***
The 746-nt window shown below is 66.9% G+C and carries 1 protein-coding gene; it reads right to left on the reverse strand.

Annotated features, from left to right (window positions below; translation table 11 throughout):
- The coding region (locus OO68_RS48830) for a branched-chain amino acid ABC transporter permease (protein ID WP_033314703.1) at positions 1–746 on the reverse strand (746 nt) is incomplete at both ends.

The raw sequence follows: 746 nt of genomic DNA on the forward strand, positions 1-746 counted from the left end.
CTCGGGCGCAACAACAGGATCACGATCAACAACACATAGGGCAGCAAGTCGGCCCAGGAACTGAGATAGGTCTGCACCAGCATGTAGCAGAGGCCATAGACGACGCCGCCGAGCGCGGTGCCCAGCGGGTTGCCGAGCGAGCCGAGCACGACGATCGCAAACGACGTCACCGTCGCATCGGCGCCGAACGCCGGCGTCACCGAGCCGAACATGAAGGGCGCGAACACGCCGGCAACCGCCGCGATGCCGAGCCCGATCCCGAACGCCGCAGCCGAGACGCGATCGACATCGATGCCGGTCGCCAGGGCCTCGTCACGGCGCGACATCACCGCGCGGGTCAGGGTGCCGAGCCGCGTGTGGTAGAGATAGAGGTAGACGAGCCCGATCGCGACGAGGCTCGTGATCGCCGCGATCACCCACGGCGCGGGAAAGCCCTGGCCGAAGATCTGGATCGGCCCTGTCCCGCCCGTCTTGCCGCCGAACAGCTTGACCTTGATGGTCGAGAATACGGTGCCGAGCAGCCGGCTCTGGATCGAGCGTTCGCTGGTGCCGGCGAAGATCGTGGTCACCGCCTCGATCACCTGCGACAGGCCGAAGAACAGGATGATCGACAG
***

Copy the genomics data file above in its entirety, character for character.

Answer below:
The 746-nt window shown below is 66.9% G+C and carries 1 protein-coding gene; it reads right to left on the reverse strand.

Annotated features, from left to right (window positions below; translation table 11 throughout):
- The coding region (locus OO68_RS48830) for a branched-chain amino acid ABC transporter permease (protein ID WP_033314703.1) at positions 1–746 on the reverse strand (746 nt) is incomplete at both ends.

The raw sequence follows: 746 nt of genomic DNA on the forward strand, positions 1-746 counted from the left end.
CTCGGGCGCAACAACAGGATCACGATCAACAACACATAGGGCAGCAAGTCGGCCCAGGAACTGAGATAGGTCTGCACCAGCATGTAGCAGAGGCCATAGACGACGCCGCCGAGCGCGGTGCCCAGCGGGTTGCCGAGCGAGCCGAGCACGACGATCGCAAACGACGTCACCGTCGCATCGGCGCCGAACGCCGGCGTCACCGAGCCGAACATGAAGGGCGCGAACACGCCGGCAACCGCCGCGATGCCGAGCCCGATCCCGAACGCCGCAGCCGAGACGCGATCGACATCGATGCCGGTCGCCAGGGCCTCGTCACGGCGCGACATCACCGCGCGGGTCAGGGTGCCGAGCCGCGTGTGGTAGAGATAGAGGTAGACGAGCCCGATCGCGACGAGGCTCGTGATCGCCGCGATCACCCACGGCGCGGGAAAGCCCTGGCCGAAGATCTGGATCGGCCCTGTCCCGCCCGTCTTGCCGCCGAACAGCTTGACCTTGATGGTCGAGAATACGGTGCCGAGCAGCCGGCTCTGGATCGAGCGTTCGCTGGTGCCGGCGAAGATCGTGGTCACCGCCTCGATCACCTGCGACAGGCCGAAGAACAGGATGATCGACAG